Nothing wrong with the size or the fact that it is trailerable. Many thousands of people all over the world get many hours of pleasure out of them, including myself.

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Old 05-09-2012, 10:34   #10
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Re: South Coast 22'

I have never sailed one of these, but it was a very popular model. Several thousand built. I think they actually had class racing fleets for a few years.
RE Trailer Sailers:
You don't necessary HAVE to launch from a trailer every time you go sailing, if you have mooring etc. Shallow draft alone gives you more options. You can also save an enormous amount of money by not being dependent on a boatyard. Some people are even still building trailer sailers, people are still buying them (new and used) and sailing them.
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Old 05-09-2012, 11:00   #11
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Re: South Coast 22'

I dont know which one you are actually looking at, the link took me to a blank search page. Boats like this are readily available all the time... so dont buy one in a panic for a "special deal", especially one that old.

There is absolutely nothing wrong with a trailer sailor. There are a lot of people who love sailing that way. Live in Texas but want to sail the Sea of Cortez? You can be there in 2 days! Like many boats, they sit unused, but heck that's the story with all boats. There are sailing groups who cruise together in boats like Nimble 20's etc. It's a very fun and simple way to go if you are of that mindset.... and ... no moorage fees in the winter!
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Old 05-09-2012, 11:58   #12
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Re: South Coast 22'

@Cheechako,

Thanks for the encouragement! I had pretty well decided that there are too many boats in my size range (and hopefully price range as well!) to jump on one before I am ready to buy.

I plan to take some lessons in the spring, and I've been spending a bit of time looking at boats when the time and opportunity presents itself. In fact earlier today I had such an opportunity. No one was around so I was only able to look from a distance, but it's still much different than digital photos.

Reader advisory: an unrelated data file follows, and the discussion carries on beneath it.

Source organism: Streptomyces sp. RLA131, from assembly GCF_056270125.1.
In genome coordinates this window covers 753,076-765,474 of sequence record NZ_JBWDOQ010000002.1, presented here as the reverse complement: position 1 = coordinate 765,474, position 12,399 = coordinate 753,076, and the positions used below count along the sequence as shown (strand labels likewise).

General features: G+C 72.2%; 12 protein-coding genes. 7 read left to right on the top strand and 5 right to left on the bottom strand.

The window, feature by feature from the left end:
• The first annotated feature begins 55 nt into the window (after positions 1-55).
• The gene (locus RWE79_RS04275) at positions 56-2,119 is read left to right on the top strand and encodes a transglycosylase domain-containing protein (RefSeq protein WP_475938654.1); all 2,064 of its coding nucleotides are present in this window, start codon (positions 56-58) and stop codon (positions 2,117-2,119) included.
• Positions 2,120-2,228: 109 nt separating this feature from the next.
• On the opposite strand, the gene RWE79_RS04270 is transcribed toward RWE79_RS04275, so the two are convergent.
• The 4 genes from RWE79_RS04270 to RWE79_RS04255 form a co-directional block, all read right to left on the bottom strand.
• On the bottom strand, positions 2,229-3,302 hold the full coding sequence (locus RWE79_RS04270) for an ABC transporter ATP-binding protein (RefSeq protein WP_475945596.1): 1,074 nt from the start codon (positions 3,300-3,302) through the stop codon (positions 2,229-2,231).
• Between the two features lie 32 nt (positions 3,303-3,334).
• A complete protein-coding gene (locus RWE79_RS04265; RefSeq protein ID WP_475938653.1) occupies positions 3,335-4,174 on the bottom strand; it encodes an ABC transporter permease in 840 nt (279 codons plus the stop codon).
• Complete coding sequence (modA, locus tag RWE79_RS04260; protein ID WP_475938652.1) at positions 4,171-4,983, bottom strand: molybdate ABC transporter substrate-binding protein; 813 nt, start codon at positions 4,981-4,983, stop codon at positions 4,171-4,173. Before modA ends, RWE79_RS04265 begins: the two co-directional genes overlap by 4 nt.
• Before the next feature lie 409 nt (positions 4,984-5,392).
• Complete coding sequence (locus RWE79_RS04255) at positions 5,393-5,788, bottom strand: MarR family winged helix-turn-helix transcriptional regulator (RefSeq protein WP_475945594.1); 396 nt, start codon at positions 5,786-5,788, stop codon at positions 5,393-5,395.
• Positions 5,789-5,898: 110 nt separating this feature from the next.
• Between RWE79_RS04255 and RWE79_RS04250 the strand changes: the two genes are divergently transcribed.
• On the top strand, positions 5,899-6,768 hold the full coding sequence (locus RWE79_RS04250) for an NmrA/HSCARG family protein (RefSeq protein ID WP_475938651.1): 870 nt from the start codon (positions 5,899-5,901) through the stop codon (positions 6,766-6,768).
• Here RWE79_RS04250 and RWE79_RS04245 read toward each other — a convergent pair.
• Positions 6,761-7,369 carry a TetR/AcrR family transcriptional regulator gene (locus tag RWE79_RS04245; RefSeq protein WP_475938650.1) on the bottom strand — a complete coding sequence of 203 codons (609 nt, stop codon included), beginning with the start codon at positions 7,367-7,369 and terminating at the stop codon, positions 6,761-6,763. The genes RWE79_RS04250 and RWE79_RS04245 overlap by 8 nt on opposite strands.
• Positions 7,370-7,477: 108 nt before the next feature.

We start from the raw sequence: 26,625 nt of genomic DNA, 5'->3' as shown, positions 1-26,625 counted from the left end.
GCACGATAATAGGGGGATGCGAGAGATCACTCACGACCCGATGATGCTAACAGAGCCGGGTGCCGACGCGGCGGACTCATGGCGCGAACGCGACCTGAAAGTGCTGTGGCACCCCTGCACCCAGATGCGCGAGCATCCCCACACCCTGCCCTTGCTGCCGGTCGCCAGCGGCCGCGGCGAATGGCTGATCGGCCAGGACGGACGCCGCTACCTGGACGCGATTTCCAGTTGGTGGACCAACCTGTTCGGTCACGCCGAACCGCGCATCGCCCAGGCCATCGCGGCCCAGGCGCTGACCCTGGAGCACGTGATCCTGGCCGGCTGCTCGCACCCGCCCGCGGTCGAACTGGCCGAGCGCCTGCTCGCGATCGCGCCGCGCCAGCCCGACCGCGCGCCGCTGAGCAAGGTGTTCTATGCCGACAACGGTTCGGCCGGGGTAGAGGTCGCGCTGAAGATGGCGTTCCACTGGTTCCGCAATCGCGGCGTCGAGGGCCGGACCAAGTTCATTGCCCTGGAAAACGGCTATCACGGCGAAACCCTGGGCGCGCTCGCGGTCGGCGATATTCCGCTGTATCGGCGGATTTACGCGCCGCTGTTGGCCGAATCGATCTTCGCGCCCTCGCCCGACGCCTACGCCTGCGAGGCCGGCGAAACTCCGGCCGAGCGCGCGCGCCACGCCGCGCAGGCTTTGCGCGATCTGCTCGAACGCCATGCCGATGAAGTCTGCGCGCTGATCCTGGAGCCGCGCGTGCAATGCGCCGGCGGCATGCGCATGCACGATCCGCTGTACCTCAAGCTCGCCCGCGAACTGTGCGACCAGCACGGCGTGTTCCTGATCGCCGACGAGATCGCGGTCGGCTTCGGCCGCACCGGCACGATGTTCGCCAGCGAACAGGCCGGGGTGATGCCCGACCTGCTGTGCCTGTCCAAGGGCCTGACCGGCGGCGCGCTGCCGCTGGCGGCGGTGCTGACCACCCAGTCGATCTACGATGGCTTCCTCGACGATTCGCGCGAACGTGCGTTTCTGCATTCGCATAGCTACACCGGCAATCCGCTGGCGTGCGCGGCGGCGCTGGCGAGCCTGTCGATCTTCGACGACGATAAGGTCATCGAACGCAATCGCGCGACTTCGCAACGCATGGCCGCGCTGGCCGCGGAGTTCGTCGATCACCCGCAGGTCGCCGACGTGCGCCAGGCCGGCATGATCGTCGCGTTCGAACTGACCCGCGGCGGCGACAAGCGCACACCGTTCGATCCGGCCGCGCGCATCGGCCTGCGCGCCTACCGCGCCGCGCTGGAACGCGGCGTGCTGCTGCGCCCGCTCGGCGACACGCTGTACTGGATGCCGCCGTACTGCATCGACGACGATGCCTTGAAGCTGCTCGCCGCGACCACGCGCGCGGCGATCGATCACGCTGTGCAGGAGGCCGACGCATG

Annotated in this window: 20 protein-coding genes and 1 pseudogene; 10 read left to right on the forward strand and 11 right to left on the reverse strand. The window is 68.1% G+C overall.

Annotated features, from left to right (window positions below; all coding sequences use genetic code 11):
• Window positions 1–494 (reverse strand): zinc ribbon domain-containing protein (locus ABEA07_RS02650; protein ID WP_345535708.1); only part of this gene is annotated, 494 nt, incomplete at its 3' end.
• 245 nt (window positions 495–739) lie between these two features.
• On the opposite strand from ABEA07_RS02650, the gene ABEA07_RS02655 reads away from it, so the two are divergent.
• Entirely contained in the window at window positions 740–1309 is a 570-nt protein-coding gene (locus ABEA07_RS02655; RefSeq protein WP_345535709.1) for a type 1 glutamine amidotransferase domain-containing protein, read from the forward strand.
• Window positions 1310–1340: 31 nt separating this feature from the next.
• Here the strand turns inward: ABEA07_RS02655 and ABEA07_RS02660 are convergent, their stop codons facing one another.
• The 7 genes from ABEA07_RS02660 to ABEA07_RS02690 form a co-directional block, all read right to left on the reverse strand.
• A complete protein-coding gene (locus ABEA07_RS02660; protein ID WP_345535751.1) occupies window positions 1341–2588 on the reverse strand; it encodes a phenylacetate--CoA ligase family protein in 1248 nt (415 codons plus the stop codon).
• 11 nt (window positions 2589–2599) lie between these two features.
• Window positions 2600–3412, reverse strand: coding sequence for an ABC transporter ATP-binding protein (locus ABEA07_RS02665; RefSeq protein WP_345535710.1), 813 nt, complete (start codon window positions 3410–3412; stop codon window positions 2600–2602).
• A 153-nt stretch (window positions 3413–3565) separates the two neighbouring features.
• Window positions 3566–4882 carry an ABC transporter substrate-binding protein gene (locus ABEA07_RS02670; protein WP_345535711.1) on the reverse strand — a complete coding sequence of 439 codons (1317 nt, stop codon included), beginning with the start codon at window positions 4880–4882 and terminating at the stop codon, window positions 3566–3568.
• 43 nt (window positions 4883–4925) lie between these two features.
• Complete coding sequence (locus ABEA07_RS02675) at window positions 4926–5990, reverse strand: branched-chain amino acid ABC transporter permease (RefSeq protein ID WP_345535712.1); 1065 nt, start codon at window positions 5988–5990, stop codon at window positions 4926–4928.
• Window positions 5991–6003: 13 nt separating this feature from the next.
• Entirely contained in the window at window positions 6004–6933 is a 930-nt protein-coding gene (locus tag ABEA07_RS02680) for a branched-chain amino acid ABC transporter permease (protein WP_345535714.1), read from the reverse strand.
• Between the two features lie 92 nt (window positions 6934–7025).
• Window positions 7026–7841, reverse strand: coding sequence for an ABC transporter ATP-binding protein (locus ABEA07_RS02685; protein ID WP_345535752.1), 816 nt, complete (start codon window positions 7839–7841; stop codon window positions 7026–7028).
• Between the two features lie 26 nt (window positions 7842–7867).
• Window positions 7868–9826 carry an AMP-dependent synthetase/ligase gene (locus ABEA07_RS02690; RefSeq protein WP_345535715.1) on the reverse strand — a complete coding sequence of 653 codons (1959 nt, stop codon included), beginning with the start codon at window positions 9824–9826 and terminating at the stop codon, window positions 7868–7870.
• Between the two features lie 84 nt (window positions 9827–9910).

My hope is to have enough experience and knowledge of different boats by next summer to move from window shopping to the real thing.
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Old 19-02-2017, 00:17   #13
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Re: South Coast 22'

I just moved mine 150 miles no big deal.
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Old 19-02-2017, 00:45   #14
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Re: South Coast 22'

There's a lot to be said for a boat that can do 70mph down the highway easily.

Personally I much prefer dinghies to sail, and cruisers for everything else, but I know a lot of people who would disagree with me. The tric, particularly when you are getting started, is to find something with a very high hassle:fun ratio. To me this means something that luves in the water (slip or mooring), or is trivially easy to launch (dinghy), launching a trailer sailor even stored with the mast up and a crane is a bit of a pain for a two hour sail.
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Old 19-02-2017, 02:34   #15
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Re: South Coast 22'

I have to admit the jury is still out here. It has been a driveway sailboat since I got it. going on 6 yrs. But to be honest after I picked this up, I read a lot of posts saying they are no good. So I didn't want to spend any money on it to get ready to sail. Now that I have done more research. Looking for a bigger boat. I find this to be what I really am looking for. 10" draft keel up will allow me to go about anywhere I like. A weekend out is about all I will be doing for now. And I can take it home. I read it takes about 20 mins for 2 people to make ready to sail, so thats not an issue. My regret is I allowed myself to get turned off by those True blue sailboaters that think if it is easy to get out of the water it is not worth the time to put in. IDK why spend a lot of money on marina fees to go out 1 or 2 days a month or less? Up North where I live we get a few months of good weather to play on the water. Most of the time boats are being stored, for a fee. But for now it get ready to sail.